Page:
She was one of those types of people you know had had a hard time in life and put up a rough exterior. But deep down she was a softie and loving grandmother type. I hope she’s happy in her retirement.
I had a maths teacher who used to bust my chops. He was fun, but also very temperamental. He’d be silly to a point, then tell you off when you out-sillied his silliness.
I was sat opposite a quiet girl who suddenly looked really distressed. She said something to him in a whisper, and he looked down to a puddle on the floor. She’d wet herself. This was when we were 11-12, so it was quite a big deal.
I clocked this at the same time, and he gave me this look like ‘don’t you dare’, He went over to his desk, poured himself a water, then came back and was pretending to peer at her work, before stumbling and dropping it on her. He apologised and made a big scene and told her she could go and get a spare uniform from the office as it was his mistake.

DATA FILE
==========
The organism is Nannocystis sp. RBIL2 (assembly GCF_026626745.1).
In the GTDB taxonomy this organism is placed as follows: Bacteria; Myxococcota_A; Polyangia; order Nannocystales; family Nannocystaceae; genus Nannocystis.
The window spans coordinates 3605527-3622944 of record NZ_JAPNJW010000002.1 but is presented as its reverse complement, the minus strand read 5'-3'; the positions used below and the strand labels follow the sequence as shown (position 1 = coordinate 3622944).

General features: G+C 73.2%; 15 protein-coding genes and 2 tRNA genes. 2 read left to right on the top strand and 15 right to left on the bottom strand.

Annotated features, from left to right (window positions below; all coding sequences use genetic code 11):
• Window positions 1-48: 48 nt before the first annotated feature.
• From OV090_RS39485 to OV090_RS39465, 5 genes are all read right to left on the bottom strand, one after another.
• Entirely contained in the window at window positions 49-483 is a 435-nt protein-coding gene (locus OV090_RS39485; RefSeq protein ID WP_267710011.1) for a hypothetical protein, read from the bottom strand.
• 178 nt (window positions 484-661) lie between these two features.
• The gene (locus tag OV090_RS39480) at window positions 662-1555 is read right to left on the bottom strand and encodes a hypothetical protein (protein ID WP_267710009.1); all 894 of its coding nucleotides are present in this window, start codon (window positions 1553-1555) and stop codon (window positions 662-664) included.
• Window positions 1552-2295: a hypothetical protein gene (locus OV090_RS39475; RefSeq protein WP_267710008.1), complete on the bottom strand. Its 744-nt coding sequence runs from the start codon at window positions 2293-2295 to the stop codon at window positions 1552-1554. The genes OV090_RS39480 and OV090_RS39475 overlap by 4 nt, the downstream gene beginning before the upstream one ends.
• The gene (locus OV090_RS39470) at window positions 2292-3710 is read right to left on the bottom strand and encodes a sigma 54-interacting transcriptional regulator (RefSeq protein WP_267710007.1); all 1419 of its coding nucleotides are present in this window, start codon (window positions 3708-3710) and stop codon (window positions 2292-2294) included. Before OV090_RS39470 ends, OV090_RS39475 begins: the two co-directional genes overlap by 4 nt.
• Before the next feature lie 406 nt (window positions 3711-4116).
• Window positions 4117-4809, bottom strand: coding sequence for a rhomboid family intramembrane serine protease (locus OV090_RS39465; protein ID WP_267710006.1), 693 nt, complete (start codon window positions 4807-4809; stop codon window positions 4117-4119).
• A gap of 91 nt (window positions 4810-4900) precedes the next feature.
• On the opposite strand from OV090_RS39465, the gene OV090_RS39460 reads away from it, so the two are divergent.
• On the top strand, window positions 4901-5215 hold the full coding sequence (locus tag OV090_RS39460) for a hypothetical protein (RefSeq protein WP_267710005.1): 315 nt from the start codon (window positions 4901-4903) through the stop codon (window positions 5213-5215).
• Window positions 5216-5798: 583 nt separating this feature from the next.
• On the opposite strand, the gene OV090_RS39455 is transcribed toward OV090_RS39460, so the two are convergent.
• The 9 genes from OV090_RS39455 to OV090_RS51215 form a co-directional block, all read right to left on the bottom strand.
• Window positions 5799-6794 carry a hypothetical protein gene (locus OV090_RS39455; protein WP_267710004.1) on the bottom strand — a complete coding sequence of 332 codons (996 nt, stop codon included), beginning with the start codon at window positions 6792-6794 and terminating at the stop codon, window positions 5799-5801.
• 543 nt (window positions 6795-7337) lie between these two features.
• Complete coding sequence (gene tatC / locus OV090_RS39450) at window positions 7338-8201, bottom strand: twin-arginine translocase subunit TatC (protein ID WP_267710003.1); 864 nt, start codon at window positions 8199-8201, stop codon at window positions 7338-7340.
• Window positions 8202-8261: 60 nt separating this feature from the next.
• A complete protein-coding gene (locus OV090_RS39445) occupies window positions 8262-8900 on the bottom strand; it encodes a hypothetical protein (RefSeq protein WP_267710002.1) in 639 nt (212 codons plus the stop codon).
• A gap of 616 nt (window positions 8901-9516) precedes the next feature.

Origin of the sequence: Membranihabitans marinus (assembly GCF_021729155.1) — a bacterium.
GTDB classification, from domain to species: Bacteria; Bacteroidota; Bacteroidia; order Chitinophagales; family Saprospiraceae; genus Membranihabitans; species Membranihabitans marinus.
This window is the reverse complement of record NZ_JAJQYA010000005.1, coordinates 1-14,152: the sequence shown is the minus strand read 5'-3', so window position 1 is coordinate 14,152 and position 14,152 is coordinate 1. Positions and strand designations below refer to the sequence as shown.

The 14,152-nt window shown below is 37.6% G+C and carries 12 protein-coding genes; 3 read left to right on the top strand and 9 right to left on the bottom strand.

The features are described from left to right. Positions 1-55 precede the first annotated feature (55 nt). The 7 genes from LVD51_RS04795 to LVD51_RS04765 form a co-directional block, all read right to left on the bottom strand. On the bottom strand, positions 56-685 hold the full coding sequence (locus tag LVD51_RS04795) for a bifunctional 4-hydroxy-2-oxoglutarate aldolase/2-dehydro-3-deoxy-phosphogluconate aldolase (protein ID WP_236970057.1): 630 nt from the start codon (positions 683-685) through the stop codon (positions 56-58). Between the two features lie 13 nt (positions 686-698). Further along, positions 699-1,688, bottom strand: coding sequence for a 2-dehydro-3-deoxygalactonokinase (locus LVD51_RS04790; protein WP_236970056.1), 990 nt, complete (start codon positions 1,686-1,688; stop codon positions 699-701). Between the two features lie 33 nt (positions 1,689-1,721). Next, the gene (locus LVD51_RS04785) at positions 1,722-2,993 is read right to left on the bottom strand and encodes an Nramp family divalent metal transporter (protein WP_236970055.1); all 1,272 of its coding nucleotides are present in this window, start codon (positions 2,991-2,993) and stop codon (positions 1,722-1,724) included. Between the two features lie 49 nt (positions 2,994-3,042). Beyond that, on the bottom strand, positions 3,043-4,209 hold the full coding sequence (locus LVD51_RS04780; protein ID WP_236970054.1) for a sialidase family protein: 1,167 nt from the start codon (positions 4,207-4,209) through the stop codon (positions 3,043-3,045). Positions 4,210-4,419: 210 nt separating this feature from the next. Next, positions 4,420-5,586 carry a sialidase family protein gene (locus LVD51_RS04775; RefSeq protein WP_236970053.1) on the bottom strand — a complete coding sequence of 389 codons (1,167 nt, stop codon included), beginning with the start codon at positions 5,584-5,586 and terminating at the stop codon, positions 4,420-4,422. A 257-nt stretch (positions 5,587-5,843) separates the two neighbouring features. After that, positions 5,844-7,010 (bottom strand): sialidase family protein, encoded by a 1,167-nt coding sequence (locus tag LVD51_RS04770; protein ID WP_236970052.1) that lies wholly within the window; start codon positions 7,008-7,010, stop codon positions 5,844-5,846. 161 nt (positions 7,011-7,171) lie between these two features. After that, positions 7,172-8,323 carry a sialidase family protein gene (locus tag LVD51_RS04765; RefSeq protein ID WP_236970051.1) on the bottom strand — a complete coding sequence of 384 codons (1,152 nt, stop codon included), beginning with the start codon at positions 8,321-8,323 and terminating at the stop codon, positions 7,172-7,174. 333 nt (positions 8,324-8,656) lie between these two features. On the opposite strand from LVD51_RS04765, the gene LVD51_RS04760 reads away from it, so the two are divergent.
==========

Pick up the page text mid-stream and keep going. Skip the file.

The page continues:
I really respected that, I think it showed a lot about his character and care.
Image source: awesomeo_5000
When you are having an argument and they actually listen to your point instead of just getting ready to make theirs.
they don’t ask question that might hurt other people. like “why ur not married yet?” or “why u don’t have kids?”
How they treat animals and customer service staff. Especially when they are agitated.
Putting their shopping cart in the corral, even if it’s not right next to them.
You can tell a good kid when they purposely try to include the quiet shy kid at school, and make an effort to be nice and friendly to them
I was that kid at high school and it always made me happy when these kids would make an effort to talk to me
People who don’t kill spiders but gently relocate them to outside.